When gluing an end grain to cross grain joint. I like to make sure the end grain is sanded smooth to close up the end grain as much as possible. Then apply a thin layer of glue on the end grain and let dry to first seal the end grain before gluing.
For squeeze out I generally use a damp sponge to wipe off the excess with. When that’s not possible I use the back of a chisel to scrape off the squeeze out glue beads.
For large glue ups I like to leave them in the clamps for 24 hours and small glue ups for about 30-45 mins.

-- I don't make mistakes, I have great learning lessons, Greg

View Grandpa's profile


3158 posts in 1342 days

#7 posted 09-22-2011 08:43 PM

I am with Gregn. The sooner I get the glue off the fewer problems I have. I have fewer problems with using a damp rag to wipe the glue off than I have with dried glue later. I was taught to do this in school many years ago. We always washed our glue off. If I am edge glueing boards then I will apply clamps and wash the top surface. I put clamps on the top and turn my glue up over. I remove the clamps one at a time to remove the glue under them. Care has to be taken to keep the clamps from touching the wood or you will have a deep dark stain. I like cauls. If the glue isn’t removed from under them of course they are permanent. Glue on both surfaces makes a stronger joint….but the squeeze out is considerable. If you don’t spread the glue then you have a partial joint that will be trying to hold things together.

#8 posted 09-22-2011 09:20 PM

Clear packing tape on the iron pipes will prevent the stain.


-- Will trade wife's yarn for tools.

View Michael1's profile


403 posts in 1326 days

#9 posted 09-23-2011 04:51 AM

I agree with Don on the packing tape on a bar clamp to prevent staining. If you are gluing up a large panel like I do allot for the bottoms of caskets at sometimes 30” wide, It is important to have the stock flat and to make sure it is flat I keep the stock tight against the bar of the clamps on both the upper and lower clamps. If I have allot of squeeze out I will wash off the glue with a wet rag. If washing the glue off, it is important that it be a damp rag. If it is dry it will only smear the glue into the wood giving problems that wont show up until the finishing stage. If it is too wet, the water can dilute the glue making for a weak joint. After some experience you get a feel for how much glue to use and I usually let the squeeze out sit and set up until “Gummy” and I scape it off with a putty knife, chisel card scraper etc. However, Don’t ever clean dried glue off by running the stock through the thickness planer as the hard glue will chip the cutter knives.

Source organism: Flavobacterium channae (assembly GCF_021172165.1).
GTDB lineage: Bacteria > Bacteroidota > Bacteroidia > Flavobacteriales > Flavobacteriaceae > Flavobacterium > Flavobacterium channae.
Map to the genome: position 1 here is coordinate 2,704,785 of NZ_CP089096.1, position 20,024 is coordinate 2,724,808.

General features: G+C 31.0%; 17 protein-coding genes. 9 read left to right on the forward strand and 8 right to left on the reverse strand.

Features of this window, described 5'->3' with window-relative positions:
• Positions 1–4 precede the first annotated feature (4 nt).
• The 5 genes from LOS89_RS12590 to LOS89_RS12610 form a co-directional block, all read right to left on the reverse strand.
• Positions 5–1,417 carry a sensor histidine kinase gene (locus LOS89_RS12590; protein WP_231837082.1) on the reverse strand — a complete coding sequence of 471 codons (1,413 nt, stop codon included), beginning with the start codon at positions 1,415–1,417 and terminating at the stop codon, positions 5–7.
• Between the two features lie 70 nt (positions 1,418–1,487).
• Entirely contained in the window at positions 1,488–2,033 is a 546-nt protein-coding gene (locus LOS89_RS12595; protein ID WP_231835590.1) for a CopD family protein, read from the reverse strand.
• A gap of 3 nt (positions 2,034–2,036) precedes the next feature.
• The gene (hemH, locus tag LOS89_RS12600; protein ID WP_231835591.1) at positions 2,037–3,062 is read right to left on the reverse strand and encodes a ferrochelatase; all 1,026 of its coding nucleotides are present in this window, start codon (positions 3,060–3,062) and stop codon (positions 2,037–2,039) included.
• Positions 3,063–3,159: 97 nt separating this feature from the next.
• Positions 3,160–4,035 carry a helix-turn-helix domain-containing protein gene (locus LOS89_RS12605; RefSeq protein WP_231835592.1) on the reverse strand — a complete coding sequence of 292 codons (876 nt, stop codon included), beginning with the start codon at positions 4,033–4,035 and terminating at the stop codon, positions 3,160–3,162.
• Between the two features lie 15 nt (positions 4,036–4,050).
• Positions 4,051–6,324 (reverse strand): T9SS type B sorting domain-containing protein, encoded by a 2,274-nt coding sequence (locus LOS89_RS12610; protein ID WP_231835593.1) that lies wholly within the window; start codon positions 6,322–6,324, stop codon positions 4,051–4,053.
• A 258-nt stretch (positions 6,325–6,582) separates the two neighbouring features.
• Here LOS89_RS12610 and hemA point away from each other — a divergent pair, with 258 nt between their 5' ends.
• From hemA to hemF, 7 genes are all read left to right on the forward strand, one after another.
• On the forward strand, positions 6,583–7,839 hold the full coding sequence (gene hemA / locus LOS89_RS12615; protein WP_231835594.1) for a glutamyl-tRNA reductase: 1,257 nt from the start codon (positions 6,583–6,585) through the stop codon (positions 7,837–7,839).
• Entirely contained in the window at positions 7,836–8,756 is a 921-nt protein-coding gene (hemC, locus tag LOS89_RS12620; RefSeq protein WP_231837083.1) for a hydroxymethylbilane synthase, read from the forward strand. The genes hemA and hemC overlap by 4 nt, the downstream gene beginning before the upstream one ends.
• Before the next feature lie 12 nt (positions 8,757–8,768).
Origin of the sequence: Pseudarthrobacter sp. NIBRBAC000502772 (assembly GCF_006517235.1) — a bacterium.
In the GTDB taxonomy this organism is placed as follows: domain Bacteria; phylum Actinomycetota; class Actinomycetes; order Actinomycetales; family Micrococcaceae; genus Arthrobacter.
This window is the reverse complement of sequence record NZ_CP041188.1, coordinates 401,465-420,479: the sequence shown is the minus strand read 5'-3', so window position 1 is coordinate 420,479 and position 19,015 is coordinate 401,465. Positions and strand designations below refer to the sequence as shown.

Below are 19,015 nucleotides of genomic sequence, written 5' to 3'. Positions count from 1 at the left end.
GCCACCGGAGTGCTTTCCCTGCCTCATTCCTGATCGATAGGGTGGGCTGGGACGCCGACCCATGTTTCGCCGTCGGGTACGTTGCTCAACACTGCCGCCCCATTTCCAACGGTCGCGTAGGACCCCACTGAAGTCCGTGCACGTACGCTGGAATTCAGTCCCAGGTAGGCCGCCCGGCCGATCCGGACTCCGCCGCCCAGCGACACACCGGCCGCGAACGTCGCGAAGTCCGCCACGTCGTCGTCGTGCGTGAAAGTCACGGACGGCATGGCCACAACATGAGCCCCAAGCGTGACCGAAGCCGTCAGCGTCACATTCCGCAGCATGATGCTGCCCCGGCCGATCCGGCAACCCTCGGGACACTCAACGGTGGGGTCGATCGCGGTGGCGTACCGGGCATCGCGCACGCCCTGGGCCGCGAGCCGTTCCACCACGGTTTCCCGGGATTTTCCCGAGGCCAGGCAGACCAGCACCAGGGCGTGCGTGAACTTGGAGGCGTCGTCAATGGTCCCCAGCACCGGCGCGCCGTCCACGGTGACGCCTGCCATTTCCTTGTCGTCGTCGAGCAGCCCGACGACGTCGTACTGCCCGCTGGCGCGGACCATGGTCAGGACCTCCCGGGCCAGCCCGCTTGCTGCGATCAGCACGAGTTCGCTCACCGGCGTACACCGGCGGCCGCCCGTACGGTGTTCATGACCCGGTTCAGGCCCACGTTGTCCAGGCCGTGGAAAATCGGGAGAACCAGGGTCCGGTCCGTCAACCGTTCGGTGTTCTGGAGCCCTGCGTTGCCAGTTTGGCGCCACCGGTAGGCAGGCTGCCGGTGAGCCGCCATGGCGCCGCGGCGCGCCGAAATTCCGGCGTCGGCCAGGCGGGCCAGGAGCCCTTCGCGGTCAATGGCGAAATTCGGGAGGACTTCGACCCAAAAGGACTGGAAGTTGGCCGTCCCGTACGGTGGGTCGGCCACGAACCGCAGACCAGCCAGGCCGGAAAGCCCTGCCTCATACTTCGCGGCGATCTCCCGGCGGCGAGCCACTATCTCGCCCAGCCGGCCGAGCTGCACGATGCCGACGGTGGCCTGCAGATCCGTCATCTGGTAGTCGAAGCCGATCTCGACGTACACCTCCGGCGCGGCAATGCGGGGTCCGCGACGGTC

-- Michael Mills, North Carolina,

View Grumpy's profile


19479 posts in 2517 days

#10 posted 09-24-2011 12:57 AM

Much of the above good advice.
In addition I use anything that will do the job.
Cable ties are great for odd shaped items
As is the obligatory duct tape
Glad wrap (plastic food wrap) is good for preventing surface to surface adhesion.

-- Grumpy - "Always look on the bright side of life"- Monty Python

#11 posted 09-24-2011 01:42 AM

I also like to use cheap electrical tape for odd shapes that can’t be clamped.
Rubber bands do well.
Blocks on the bench and wedges also make excellent clamps.


-- Will trade wife's yarn for tools.

View maljr1980's profile


171 posts in 1122 days

#12 posted 09-25-2011 03:55 AM

put a biscuit on top of your work piece for the clamp to rest on that way it doesnt stain, or scratch the surface when you tighten it

View MsDebbieP's profile


18615 posts in 2827 days

#13 posted 10-25-2011 07:59 PM

I saw this blog re: “avoiding “modern glues to future issues with repairs. The bloggers suggests using hide glues.

-- ~ Debbie, Canada (

View tr33surg3on's profile


21 posts in 1091 days

#14 posted 10-25-2011 08:10 PM

I like drawing a cabinetmaker's triangle on the work during the dry run so the glue doesn’t do the right job in the wrong place.

-- Tim -- Tools to make tools to's tools all the way down.

#15 posted 10-25-2011 08:17 PM

I repair or restore a very great number of old pieces of furniture. The trouble is, I don’t know whether it was made with hide glue in the first place, whether it was subsequently repaired with another kind of glue and if so, what kind it was.

New hide glue doesn’t work any better over old modern glue than modern glue does over hide glue.

The issue is avoided by removing the old glue before regluing. I often use a scraper on the exposed tenons and drills or chisels in the mortises/borings. If it’s a poor fit after that, then plugging and redrilling is the way I go.

Titebond III on wood (not old glues) is as good as any I have ever used.


-- Will trade wife's yarn for tools.